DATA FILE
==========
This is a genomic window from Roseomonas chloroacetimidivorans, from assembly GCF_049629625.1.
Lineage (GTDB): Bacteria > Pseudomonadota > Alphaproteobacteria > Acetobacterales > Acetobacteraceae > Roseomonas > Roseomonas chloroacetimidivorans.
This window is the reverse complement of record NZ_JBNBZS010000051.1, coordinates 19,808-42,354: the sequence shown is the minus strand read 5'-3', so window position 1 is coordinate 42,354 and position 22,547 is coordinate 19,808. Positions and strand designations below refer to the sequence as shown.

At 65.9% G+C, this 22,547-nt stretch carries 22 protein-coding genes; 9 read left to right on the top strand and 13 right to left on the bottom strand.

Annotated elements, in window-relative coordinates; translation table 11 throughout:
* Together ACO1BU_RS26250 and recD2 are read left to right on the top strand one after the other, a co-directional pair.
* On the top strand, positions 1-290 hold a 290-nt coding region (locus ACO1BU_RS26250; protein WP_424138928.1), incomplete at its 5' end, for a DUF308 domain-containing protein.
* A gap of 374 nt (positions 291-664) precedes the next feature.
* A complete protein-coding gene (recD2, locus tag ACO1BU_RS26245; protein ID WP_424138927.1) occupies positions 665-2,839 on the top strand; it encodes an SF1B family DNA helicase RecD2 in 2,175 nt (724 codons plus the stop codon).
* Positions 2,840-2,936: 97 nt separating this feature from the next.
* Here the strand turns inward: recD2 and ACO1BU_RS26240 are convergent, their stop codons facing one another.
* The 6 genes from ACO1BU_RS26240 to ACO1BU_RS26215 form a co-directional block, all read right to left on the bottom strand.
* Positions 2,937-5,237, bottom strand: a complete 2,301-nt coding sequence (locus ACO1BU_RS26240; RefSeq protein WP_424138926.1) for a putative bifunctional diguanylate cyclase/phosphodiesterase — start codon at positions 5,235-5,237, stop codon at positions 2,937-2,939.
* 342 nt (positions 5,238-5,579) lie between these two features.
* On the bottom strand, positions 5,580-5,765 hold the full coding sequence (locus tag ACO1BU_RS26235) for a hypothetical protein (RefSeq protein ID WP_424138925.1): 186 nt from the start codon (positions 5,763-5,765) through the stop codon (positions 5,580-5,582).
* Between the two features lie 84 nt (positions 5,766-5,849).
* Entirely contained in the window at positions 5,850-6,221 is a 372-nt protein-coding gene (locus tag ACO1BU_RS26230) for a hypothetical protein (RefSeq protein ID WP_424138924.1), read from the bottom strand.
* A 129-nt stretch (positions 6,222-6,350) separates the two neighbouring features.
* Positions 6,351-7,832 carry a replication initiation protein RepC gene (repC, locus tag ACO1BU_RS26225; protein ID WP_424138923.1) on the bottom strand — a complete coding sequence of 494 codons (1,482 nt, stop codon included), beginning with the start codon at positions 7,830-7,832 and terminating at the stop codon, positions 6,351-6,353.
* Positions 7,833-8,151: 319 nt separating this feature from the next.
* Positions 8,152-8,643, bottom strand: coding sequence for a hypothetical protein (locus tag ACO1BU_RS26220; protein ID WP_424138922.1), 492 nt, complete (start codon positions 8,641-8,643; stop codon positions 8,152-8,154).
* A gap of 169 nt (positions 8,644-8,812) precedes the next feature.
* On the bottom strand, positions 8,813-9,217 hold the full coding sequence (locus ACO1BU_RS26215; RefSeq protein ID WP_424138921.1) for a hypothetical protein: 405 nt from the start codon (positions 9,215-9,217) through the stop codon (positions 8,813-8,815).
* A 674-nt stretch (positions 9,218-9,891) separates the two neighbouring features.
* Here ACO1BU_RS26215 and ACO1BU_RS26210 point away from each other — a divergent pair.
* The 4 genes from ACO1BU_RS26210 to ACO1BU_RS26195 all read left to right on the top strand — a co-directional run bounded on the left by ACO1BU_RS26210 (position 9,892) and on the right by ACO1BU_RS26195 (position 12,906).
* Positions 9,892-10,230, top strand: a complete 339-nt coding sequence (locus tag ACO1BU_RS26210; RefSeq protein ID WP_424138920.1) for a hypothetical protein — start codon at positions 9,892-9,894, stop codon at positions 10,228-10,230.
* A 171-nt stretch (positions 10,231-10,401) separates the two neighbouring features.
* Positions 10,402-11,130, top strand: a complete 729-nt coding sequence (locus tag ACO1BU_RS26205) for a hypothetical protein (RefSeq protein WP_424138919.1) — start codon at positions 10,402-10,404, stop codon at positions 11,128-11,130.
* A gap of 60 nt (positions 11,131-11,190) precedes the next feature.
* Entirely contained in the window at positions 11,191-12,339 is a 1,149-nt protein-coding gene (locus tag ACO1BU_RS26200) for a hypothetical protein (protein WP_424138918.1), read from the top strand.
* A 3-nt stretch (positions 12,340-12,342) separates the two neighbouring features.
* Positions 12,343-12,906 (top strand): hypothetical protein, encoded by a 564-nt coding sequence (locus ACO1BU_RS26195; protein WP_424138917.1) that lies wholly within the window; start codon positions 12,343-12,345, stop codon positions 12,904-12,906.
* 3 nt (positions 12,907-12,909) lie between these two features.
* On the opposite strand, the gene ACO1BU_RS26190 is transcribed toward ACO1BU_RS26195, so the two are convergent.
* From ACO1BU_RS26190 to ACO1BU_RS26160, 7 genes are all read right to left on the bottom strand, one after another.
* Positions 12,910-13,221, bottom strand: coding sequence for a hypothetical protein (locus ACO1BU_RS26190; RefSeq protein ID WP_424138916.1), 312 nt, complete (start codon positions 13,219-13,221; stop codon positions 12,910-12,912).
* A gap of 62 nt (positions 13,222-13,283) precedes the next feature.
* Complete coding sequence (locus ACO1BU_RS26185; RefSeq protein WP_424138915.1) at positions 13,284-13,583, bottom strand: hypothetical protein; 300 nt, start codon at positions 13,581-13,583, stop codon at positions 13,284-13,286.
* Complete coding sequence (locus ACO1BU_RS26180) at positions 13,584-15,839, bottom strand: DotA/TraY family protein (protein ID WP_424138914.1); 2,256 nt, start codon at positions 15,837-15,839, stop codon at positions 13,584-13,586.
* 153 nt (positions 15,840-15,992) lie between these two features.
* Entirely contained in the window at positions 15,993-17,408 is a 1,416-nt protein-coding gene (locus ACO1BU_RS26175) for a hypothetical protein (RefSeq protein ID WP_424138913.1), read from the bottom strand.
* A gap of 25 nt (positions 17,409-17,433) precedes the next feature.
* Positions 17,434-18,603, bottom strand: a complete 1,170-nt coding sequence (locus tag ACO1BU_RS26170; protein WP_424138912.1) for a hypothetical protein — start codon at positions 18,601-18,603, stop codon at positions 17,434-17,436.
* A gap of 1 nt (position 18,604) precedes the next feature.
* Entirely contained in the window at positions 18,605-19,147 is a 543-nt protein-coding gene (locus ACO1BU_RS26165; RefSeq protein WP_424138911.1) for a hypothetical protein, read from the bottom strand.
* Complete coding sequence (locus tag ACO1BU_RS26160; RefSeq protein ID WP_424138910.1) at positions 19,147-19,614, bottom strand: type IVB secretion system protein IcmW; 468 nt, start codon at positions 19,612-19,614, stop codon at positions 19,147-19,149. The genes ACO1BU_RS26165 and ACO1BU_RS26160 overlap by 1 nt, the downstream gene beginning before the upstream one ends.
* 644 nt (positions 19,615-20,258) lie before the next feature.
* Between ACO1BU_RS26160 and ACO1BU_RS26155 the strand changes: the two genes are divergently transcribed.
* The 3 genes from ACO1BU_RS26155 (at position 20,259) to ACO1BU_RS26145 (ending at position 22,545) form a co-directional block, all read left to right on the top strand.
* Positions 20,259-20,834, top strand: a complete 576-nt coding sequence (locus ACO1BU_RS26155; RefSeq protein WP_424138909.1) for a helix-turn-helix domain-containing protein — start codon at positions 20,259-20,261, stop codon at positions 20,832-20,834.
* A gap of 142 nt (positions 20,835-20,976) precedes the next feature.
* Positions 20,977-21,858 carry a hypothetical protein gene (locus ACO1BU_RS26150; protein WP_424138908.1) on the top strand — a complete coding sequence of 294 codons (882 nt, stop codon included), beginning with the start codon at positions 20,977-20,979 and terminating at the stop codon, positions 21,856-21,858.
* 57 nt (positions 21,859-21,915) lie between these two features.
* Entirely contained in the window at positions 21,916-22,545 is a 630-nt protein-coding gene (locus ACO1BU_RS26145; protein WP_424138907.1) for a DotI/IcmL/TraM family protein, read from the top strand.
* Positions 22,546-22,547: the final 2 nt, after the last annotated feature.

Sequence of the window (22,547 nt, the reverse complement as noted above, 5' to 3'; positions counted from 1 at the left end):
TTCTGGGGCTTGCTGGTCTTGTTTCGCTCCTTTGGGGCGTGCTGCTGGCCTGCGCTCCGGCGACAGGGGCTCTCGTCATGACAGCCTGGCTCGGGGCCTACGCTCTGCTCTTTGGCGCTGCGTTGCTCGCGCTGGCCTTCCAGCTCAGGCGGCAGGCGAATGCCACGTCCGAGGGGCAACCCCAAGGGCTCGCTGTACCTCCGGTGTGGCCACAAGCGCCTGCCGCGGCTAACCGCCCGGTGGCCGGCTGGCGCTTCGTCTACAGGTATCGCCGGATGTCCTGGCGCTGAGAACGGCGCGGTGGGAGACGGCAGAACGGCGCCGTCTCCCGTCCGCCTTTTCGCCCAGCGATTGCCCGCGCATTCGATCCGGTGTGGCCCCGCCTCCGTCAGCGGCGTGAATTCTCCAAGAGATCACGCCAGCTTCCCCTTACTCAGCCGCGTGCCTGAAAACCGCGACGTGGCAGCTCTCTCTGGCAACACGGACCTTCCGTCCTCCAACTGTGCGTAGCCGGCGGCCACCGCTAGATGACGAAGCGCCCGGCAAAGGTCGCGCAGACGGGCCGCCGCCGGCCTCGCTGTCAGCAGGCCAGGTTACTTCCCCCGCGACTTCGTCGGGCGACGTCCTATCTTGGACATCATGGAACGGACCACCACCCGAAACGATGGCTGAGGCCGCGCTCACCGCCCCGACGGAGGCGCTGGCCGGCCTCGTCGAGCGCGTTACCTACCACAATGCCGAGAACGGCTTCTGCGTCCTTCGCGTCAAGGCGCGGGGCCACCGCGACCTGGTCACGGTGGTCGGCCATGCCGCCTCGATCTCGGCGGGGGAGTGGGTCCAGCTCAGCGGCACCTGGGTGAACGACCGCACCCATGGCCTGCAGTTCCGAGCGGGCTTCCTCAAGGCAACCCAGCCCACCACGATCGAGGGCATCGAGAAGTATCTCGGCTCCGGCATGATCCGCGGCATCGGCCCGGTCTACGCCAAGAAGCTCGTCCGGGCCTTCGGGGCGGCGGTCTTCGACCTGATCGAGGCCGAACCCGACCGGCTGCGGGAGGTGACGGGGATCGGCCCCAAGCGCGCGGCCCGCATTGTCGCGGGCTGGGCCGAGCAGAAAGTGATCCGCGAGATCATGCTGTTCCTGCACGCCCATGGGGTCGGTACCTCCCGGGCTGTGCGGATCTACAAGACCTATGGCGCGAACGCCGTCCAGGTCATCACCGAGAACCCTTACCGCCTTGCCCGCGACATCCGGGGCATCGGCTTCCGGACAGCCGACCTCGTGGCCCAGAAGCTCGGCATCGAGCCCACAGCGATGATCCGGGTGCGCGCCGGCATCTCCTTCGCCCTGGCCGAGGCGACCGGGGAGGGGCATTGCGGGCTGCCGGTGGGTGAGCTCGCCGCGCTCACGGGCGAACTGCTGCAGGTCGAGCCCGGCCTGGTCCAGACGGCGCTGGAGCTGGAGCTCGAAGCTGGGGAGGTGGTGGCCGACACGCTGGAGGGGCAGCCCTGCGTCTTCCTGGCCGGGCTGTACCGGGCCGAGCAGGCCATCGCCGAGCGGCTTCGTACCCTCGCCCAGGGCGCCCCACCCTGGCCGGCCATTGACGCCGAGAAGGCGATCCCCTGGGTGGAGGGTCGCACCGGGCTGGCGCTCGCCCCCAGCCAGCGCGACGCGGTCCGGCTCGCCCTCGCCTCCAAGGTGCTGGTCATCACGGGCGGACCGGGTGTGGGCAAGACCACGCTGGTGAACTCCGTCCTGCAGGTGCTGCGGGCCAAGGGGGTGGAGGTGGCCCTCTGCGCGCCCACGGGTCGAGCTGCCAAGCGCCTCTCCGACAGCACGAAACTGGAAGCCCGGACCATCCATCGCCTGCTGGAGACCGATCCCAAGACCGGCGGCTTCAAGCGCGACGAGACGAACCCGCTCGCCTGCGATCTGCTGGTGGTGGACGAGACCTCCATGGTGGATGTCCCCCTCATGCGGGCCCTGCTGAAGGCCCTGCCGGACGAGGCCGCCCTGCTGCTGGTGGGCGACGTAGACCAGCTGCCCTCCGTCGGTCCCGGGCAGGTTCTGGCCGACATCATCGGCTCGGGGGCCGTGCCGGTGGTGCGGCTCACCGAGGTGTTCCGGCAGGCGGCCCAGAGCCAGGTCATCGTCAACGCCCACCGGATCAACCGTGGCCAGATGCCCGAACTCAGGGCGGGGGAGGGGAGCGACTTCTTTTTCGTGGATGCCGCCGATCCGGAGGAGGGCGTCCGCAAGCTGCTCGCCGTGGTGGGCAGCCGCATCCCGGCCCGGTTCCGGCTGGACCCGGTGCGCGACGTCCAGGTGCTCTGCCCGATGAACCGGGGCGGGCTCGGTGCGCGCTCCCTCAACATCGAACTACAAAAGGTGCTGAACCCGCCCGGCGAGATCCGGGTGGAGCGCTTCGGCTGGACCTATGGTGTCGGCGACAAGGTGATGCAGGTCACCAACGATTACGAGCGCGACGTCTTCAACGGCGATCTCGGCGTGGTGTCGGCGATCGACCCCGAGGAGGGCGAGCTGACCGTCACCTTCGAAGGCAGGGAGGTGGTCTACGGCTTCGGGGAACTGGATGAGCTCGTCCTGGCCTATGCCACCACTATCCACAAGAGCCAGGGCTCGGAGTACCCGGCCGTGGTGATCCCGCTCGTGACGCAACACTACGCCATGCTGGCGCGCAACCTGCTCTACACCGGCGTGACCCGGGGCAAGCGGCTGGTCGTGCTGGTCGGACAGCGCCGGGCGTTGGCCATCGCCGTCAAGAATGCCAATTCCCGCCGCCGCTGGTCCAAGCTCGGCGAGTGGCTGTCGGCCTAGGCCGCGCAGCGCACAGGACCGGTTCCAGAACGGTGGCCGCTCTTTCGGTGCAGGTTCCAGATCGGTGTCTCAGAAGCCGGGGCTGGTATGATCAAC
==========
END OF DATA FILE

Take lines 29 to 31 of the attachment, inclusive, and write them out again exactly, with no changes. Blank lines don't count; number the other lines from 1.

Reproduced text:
* Positions 10,402-11,130, top strand: a complete 729-nt coding sequence (locus tag ACO1BU_RS26205) for a hypothetical protein (RefSeq protein WP_424138919.1) — start codon at positions 10,402-10,404, stop codon at positions 11,128-11,130.
* A gap of 60 nt (positions 11,131-11,190) precedes the next feature.
* Entirely contained in the window at positions 11,191-12,339 is a 1,149-nt protein-coding gene (locus tag ACO1BU_RS26200) for a hypothetical protein (protein WP_424138918.1), read from the top strand.